In both ecosystems, CERP restoration goals are based on the ecological premise that hydrological effects will be seen in the food webs leading to higher vertebrates, especially alligators and wading birds. One of the Adaptive Management questions in CERP is whether the restoration of Natural System Model conditions achieve the objective of restoring aquatic food webs that support reproducing populations of higher vertebrates, and, if not, how and to what extent do we modify the physical structure and hydrology of the system to accomplish that? Unfortunately, that premise and strategy may be difficult to test and manipulate because food webs in both systems are so poorly defined. This PES study intends to provide information on those food webs, including such basic questions as: what species utilize those wetlands, what groups constitute the major biomass pools, and which primary producers support those communities? Without this basic ecological information on community structure, it will be difficult to predict how CERP actions may influence these systems.

We include additional information on how this study may help answer critical restoration-related questions within each Task description below.

Status:

This new study is tightly linked financially and conceptually to CERP-MAP project of McIvor and Lorenz which proposes to test sampling methods and designs in forested wetlands. This PES-proposed study will use those methods and designs to collect baseline data on fish and macroinvertebrate communities at locations likely to be influenced by future CERP activities as well as at unaffected sites that may serve as reference locations. This study will also map the food-web structure of the mangrove and cypress forests to understand the primary sources and pathways of energy flow in those systems. Those data can be compared with future data sets to detect differences in the food webs that may result from CERP actions.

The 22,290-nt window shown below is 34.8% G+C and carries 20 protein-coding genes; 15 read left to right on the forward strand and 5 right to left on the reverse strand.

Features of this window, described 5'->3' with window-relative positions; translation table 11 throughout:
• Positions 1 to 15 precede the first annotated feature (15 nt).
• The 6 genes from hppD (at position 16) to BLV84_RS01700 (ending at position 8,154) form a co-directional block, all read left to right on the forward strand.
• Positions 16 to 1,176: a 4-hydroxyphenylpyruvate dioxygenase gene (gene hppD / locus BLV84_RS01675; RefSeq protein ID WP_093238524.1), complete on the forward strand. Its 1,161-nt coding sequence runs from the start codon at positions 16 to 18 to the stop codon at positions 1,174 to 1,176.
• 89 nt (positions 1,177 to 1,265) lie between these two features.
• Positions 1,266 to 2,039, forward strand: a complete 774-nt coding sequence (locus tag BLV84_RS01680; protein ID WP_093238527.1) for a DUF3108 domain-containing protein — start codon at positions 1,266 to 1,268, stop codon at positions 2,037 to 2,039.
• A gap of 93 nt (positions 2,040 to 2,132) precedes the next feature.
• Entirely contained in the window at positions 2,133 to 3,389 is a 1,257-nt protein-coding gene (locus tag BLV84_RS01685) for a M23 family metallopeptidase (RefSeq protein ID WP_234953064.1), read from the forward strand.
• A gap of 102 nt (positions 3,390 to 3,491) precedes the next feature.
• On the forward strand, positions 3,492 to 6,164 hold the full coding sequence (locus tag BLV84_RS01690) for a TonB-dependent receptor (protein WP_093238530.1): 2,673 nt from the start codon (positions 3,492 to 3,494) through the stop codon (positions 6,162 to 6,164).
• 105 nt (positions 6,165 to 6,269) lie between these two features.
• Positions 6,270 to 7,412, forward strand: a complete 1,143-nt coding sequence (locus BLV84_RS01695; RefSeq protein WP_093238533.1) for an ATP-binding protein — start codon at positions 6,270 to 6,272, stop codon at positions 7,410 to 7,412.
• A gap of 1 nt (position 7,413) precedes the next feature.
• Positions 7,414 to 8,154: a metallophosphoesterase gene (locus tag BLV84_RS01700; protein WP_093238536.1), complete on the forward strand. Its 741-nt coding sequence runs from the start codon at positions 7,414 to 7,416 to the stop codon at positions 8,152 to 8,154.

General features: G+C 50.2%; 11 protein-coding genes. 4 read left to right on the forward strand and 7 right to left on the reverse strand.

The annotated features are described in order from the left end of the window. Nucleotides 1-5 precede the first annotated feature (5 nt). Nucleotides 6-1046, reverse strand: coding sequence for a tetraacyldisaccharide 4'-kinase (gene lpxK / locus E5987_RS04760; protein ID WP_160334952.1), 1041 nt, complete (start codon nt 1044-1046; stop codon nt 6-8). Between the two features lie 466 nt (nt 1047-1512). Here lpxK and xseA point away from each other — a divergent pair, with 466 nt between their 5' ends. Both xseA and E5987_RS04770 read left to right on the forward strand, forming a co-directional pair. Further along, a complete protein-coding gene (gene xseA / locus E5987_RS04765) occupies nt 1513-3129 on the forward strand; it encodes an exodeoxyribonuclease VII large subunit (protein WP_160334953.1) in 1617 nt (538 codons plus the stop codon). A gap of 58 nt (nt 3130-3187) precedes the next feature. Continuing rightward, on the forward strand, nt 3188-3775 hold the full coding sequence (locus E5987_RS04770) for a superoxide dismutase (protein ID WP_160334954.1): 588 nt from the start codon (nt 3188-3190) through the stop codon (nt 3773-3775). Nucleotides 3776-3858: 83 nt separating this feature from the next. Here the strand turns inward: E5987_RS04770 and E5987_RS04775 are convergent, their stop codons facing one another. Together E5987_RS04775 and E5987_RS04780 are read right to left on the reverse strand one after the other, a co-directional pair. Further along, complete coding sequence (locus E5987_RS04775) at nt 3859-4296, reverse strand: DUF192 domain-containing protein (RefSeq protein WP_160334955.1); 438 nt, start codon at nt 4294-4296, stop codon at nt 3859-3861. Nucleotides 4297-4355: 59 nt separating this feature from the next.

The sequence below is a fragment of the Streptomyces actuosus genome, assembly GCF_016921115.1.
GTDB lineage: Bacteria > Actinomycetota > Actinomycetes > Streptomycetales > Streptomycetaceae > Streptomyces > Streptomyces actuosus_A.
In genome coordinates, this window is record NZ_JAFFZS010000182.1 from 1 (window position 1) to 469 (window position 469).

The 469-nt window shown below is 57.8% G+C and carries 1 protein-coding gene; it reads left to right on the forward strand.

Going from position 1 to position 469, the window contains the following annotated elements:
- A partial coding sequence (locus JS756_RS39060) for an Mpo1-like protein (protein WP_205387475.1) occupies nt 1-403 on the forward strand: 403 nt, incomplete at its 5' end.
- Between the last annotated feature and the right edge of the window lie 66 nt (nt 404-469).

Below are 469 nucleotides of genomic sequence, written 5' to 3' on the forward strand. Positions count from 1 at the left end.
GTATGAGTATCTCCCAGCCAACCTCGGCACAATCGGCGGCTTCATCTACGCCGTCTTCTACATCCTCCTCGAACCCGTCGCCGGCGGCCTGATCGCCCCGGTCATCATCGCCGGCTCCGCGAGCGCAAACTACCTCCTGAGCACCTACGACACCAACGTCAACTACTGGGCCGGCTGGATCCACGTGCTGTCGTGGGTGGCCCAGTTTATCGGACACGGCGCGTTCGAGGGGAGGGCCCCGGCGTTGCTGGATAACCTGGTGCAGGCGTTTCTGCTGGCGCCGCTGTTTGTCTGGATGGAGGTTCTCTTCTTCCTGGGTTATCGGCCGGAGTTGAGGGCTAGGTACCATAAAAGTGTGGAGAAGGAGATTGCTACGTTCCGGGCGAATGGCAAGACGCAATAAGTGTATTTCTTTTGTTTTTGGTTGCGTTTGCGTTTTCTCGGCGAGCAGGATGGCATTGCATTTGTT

Recent Products:

New study

Planned Products:

Annual and final reports, oral presentations and posters at appropriate conferences, Fact Sheet, and journal manuscripts.

WORK PLAN

Title of Task 1: Fish community structure (species composition, numbers, biomass) and food-web structure of fringing mangrove forest wetlands in South Florida
Task Funding: USGS Greater Everglades Priority Ecosystems Science (GE PES) and CERP-MAP
Task Leaders: Carole McIvor
Phone: 727-803-8747 Ext 3022
FAX: 727-803-2032
Task Status (proposed or active): Proposed
Task priority: High
Task Personnel: Noah Silverman (chief biotech, master's student at USF Marine Sciences), Katie Kuss (database management, project integration, budget tracking), 2 other field techs shared with other projects and paid on a per trip basis.